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Selection of anti-scatter grids for different imaging tasks: the advantage of low atomic number cover and interspace materials
Linköping University, Department of Medicine and Health Sciences, Radiation Physics . Linköping University, Center for Medical Image Science and Visualization, CMIV. Östergötlands Läns Landsting, Centre of Surgery and Oncology, Department of Radiation Physics. Linköping University, Faculty of Health Sciences.ORCID iD: 0000-0003-3352-8330
n/a.
Linköping University, Department of Medicine and Health Sciences, Radiation Physics . Linköping University, Center for Medical Image Science and Visualization, CMIV. Östergötlands Läns Landsting, Centre of Surgery and Oncology, Department of Radiation Physics. Linköping University, Faculty of Health Sciences.ORCID iD: 0000-0003-0209-498X
Linköping University, Department of Medicine and Health Sciences, Radiation Physics . Linköping University, Faculty of Health Sciences.
1993 (English)In: British Journal of Radiology, ISSN 0007-1285, E-ISSN 1748-880X, Vol. 66, 1151-1163 p.Article in journal (Refereed) Published
Abstract [en]

A Monte Carlo computer program has been developed for the study of anti-scatter grids used in diagnostic radiology. The program estimates the scatter from soft tissue phantoms representative of either adult or paediatric examinations and uses dose increase, signal-to-noise ratio improvement and contrast improvement factors to study grid performance. It has been used to quantify the advantage of replacing grids with aluminium covers and interspaces by grids using materials of low atomic number for these components. Two approaches are used. First, the aluminium and low atomic number alternatives are compared for five grid ratios at fixed strip density and width and for tube potentials of 50, 70, 100 and 150 kV. Second, 44 commercially available grids are compared for three different imaging situations (lumbar spine, chest and paediatric). The results demonstrate that grids made with carbon fibre cover and cotton fibre interspace result in greater improvements in contrast and signal-to-noise ratio, and lower dose increase factors, than do grids made with aluminium. The dose reduction varies with irradiation conditions and is generally larger at lower tube potentials, higher grid ratios and lower strip densities. A typical reduction in mean absorbed dose in the patient is 30% in an adult lumbar spine (AP view) at 70 kV with a grid with 36 strips per centimetre and ratio 12.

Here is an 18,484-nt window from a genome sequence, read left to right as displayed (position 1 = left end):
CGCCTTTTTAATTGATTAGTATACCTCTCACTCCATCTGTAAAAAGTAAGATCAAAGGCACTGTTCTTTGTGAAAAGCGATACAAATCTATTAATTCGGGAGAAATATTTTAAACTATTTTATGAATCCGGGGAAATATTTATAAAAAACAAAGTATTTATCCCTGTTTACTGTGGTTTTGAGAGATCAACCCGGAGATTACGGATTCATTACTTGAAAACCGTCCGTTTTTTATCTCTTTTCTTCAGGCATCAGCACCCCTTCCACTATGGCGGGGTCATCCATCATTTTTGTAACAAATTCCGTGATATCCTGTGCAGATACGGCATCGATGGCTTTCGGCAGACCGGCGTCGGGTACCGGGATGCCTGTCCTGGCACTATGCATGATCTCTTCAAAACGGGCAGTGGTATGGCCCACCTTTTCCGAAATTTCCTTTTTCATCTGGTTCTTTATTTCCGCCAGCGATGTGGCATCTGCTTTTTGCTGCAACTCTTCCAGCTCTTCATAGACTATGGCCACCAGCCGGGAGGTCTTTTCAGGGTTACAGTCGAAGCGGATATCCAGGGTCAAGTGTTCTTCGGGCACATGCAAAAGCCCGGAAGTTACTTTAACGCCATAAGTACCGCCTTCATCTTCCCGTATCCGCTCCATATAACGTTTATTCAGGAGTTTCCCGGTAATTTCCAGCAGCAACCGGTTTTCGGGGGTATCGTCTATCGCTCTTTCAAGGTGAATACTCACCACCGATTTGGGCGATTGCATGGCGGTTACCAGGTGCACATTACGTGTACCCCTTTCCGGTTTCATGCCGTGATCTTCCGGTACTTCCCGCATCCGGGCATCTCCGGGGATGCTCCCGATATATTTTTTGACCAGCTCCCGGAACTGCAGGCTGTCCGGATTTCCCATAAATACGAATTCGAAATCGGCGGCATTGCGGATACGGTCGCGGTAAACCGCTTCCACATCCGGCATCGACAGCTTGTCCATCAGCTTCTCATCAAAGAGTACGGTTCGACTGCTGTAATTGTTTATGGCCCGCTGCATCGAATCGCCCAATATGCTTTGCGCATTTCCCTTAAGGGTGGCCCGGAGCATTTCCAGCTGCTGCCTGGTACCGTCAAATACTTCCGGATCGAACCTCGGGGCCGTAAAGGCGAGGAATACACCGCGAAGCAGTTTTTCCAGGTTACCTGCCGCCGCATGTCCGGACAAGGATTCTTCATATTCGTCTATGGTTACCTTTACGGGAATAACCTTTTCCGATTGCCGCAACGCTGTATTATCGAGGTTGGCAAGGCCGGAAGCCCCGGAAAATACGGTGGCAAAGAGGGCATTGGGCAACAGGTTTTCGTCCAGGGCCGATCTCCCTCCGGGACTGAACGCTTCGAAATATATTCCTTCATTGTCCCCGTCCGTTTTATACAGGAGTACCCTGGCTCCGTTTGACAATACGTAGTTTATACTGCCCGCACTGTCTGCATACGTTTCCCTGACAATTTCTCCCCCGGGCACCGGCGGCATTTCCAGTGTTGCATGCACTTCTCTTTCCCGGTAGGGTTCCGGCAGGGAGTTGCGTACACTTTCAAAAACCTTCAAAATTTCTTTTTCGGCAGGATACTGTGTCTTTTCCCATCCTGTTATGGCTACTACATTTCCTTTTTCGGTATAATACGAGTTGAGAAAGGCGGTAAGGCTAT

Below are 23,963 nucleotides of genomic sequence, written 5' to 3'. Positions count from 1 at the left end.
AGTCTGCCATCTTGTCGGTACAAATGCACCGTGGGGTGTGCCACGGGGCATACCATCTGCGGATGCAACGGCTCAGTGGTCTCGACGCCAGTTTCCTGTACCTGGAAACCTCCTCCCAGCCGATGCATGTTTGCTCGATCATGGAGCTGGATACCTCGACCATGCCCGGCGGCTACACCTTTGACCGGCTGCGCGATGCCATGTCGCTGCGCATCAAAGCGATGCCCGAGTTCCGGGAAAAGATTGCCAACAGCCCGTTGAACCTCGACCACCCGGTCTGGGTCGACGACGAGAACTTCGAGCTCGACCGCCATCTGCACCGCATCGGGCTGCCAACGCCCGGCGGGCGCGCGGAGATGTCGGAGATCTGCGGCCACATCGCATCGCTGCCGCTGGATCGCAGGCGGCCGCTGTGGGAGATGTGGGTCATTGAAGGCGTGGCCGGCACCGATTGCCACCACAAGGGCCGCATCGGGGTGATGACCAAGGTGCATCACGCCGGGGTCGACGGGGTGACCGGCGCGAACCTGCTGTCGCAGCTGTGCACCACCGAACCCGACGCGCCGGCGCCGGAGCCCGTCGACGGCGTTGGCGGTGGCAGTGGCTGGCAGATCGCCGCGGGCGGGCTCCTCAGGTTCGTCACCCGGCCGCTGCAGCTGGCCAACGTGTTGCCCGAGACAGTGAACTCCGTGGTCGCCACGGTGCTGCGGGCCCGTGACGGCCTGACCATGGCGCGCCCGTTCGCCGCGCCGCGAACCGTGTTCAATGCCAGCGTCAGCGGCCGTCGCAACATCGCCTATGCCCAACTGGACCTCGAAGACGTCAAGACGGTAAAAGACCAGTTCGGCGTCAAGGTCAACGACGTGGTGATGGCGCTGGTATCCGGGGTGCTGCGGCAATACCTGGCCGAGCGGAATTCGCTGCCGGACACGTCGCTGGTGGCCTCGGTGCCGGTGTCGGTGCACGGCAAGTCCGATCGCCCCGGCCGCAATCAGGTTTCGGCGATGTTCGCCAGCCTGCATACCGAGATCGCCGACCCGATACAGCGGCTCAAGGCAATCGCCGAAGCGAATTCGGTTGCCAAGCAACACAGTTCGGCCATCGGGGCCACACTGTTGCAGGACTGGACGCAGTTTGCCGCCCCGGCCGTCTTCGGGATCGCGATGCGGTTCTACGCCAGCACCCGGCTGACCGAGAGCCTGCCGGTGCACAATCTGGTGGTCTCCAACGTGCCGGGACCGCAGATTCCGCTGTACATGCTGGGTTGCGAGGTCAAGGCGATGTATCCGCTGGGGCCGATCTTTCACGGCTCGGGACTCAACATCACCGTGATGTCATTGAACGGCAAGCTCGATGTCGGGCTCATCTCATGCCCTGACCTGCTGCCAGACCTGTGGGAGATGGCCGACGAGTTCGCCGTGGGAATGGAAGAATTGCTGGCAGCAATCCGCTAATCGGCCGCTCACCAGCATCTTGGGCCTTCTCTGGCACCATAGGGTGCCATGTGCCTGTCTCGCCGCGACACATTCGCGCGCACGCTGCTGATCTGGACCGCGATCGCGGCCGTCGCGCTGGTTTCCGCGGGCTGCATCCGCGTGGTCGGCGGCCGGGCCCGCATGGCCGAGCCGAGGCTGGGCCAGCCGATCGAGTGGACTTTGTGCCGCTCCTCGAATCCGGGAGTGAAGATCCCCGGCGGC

Place, publisher, year, edition, pages
1993. Vol. 66, 1151-1163 p.
National Category
Medical and Health Sciences
Identifiers
URN: urn:nbn:se:liu:diva-20917DOI: 10.1259/0007-1285-66-792-1151OAI: oai:DiVA.org:liu-20917DiVA: diva2:236799
Available from: 2009-09-25 Created: 2009-09-25 Last updated: 2017-12-13

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Sandborg, MichaelAlm Carlsson, GudrunPersliden, Jan

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Sandborg, MichaelAlm Carlsson, GudrunPersliden, Jan
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Radiation Physics Center for Medical Image Science and Visualization, CMIVDepartment of Radiation PhysicsFaculty of Health Sciences
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British Journal of Radiology
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